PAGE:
20 Nov Singapore as a City: Public Participation and Resilience
Do we rely too much on top-down planning for our urban environment? Are we building enough resilience in Singapore to withstand shocks? As part of our Future 50 series, we held a dialogue on 20 November 2014 about the pressures facing Singapore as a city. Participants shared their views in small discussion groups, with expert comments from Mr. Khoo Teng Chye, Executive Director, Centre for Liveable Cities and Ms. Faizah Jamal, a civil society activist with the Nature Society, and former Nominated Member of Parliament.
Participants agreed that all people have a fundamental right to participate in the policy-making and urban planning process. But some cautioned that “participation is not necessarily a good thing”, and “there must be a balance between central planning and democracy”. While public participation should ideally be organic and spontaneous, public participation also needs “rules of engagement”, otherwise matters could get out of hand and stall progress in Singapore.
It was acknowledged that the Singapore government has made genuine efforts to give both the private sector and public a say in the country’s development, for instance holding consultations on the Master Plan. But several participants argued that despite these moves, there is still a sense of cynicism among members of the public. Many people feel that giving feedback in Singapore rarely results in meaningful action.
It was suggested that the media could play a larger role in informing people in Singapore, and Members of Parliament could do more to surface fundamental issues to the public. Singapore could also create more legal avenues for civic organisations to voice their concerns regarding the conservation of green or historic areas, such as a national framework on environmental protection and management.
Resilience has to come from the bottom-up
On the topic of resilience, participants discussed some of the shocks and crises Singapore has faced in recent years, such as health issues like SARS, pollution problems like the haze, and extreme weather conditions like drought and flooding. It was agreed that while Singapore can anticipate some challenges, often we cannot predict what might occur. As such, the government, private sector and community need to think about how we can improve our response to disasters.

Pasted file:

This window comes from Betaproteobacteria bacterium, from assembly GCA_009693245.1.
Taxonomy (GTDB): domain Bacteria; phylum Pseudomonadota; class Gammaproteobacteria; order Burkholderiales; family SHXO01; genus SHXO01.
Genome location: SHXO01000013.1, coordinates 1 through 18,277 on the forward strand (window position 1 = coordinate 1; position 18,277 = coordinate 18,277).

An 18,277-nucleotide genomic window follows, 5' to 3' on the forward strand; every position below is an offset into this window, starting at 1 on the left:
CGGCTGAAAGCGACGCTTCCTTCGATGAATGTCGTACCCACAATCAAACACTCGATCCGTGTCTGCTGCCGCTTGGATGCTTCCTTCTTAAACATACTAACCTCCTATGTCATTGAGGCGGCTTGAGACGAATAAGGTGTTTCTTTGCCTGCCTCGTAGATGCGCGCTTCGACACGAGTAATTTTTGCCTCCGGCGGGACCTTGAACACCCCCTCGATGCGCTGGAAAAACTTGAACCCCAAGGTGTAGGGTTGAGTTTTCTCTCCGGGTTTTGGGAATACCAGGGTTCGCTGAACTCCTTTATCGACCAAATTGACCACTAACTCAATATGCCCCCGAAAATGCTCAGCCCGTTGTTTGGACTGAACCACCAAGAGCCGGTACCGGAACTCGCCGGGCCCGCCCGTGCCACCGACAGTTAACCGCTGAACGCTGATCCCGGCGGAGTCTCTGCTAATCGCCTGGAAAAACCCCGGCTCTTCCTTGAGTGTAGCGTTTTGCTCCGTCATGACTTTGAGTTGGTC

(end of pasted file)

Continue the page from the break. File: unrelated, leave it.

The discussion groups agreed that Singapore has a high degree of resilience in terms of physical infrastructure and emergency response plans. However, opinions were mixed about Singapore’s resilience at the people level.
Some participants felt that Singaporeans have a strong community spirit, and would work together to help each other in the event of a crisis. But others argued that Singaporeans, as individuals, are not as willing to endure hardship or inconveniences compared to people from other countries. The problem is that such resilience is something that the government cannot deliberately engineer – it has to evolve from the bottom up, not from the top down.
Future 50 (F50) is an independent effort by the SIIA to consider “the 50 year future for Singapore in Asia and the World”, in light of Singapore’s upcoming 50th Jubilee in 2015. In addition to our own F50 events, SIIA is partnering with SG50 to co-organise talks and discussions as part of the SG50 series. An F50 report will also be released ahead of National Day in 2015.
Image Credit: Wikimedia Commons